Ruby Gonzalez Hernandez (RGH): This cell phone photo turned woodcut is the first in this series. I call this image the door to “Subseven,” because I wore this dress to my sweet sixteenth birthday party to mark the decision to leave Pentecostalism. This faith is an evangelical Christian religion, whose rules vary slightly by church, but often can include forbidding alcohol/tobacco, any kind of dancing, and most all music, radio, and television in order to gain favor with God. Additionally, for women, this often includes the forbidding of makeup, cutting hair, leadership positions, and immodest dress (wearing pants). At sixteen, I had dedicated ten years as a member of the church with my family, and we (being my mother, brother, and previously, father) held pretty high positions within that community. As much as I wanted to leave quietly, it wasn’t going to happen. When I began creating these photographs, years after my departure from this faith, it solidified that though I was undoubtedly relying on intuition, inexplicable at times, I was yearning to speak to someone I once was. In a way, trying to work through finding answers to questions I hadn’t completely understood yet.

DS: After leaving behind your past circumstances where asking questions was prohibited and your identity was preconstructed and given, you said you were left with a sense of freedom, but one that felt bitter. When the opportunity came to decide your own beliefs, you mentioned there came a realization that what had been presented to you as beautiful and docile, was actually violent and destructive in the light of your newfound autonomy. This feeling/memory is also encompassed in the piece entitled Freedom Had a Bitter Taste, which depicts what looks to be a small enclosure or dead-end surrounded by brick walls and backgrounded by forest. Could you speak to how your relationship to “freedom” has changed since that time and how making art might be a kind of recollection/catharsis of the past, but also a transformation of the present into the future?

RGH: Yes! Holding my own autonomy in my hands, absolutely was the end of an entire life I lived. This realization of destruction sprouted years before I left the church, and slowly built into a full understanding. I knew what true freedom meant in my mind, but I was so engulfed in the flame of pentecostalism it took time to feel in my chest. Following this intuition, leaving was still bewildering. To put it in perspective, I had to learn how to feel comfortable wearing a t-shirt in public. So, I am speaking to my fourteen-year-old self in Freedom Had A Bitter Taste, articulating the illusion that freedom was implanted as; a dead end, as well as the reality of life on the other side of those stone walls. It is definitely a recollection, viewers are both looking at this past self in that mirror, and viewing the present and future as this past self looking in the mirror, in the way they understand. I’m definitely referencing the past, because this is what the world looked like when I left the church eight years ago. This “outside world” was described as this God-forsaken, desolate, spiritually-empty wilderness. Originally, these images created at East Rock last summer look SO lush, and green, but I chose to translate them into these black and white deteriorating lines because I’m speaking to someone I once was, in the language she understood. This visual language that needed to exist equally needed to be brought through the method of working, and follows the same painful dialog to physically imitate what it took to get here: cell phone image programmed and translated a few ways into what eventually ends up becoming G-Code computer commands, engraved on wood via a CNC router, and imprinted on paper.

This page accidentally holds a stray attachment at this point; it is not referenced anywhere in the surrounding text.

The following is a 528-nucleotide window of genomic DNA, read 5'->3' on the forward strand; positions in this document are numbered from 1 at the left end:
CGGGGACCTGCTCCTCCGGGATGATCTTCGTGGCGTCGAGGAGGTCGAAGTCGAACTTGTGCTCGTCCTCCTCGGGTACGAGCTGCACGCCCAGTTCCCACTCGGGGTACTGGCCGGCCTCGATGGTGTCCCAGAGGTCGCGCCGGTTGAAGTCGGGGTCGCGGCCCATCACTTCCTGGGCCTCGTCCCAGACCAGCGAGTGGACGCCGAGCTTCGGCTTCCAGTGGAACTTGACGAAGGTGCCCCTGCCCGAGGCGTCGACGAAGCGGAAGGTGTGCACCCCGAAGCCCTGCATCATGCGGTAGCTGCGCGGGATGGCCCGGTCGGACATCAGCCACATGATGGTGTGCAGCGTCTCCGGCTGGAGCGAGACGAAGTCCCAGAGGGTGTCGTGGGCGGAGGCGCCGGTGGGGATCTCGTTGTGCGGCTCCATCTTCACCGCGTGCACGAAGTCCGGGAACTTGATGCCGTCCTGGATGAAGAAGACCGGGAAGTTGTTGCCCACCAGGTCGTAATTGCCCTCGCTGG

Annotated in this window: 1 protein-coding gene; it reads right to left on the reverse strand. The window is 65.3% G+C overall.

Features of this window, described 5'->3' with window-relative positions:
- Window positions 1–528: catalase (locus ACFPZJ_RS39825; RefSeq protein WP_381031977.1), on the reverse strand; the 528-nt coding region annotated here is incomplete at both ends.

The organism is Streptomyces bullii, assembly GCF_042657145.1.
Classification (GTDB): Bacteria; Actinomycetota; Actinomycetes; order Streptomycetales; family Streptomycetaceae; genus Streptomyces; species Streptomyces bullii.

DS: Can you tell me more about the overarching title of this series “Subseven”?

RGH: Oh gosh! Yes, Subseven means submitted to God; and, in making this work, I chose this title to center the idea I used to leave the church, to submit literally to God and and use their interpretation of biblical truths against them. I literally used their own words against them, because they were not following them. This work is not about the cult I grew up in, but the acknowledgement of a small choice from someone I once was, to become who I am now. I am eternally grateful that I submitted to God.

DS: In your bio you identify as an Indigenous Zapotec artist who creates visual language for “religious exploitation, spiritual salvation, redemption, oppression affecting BIPOC, and more.” I’d love to hear more about your current ideas around your own identity/positionality and relationship to collectivity.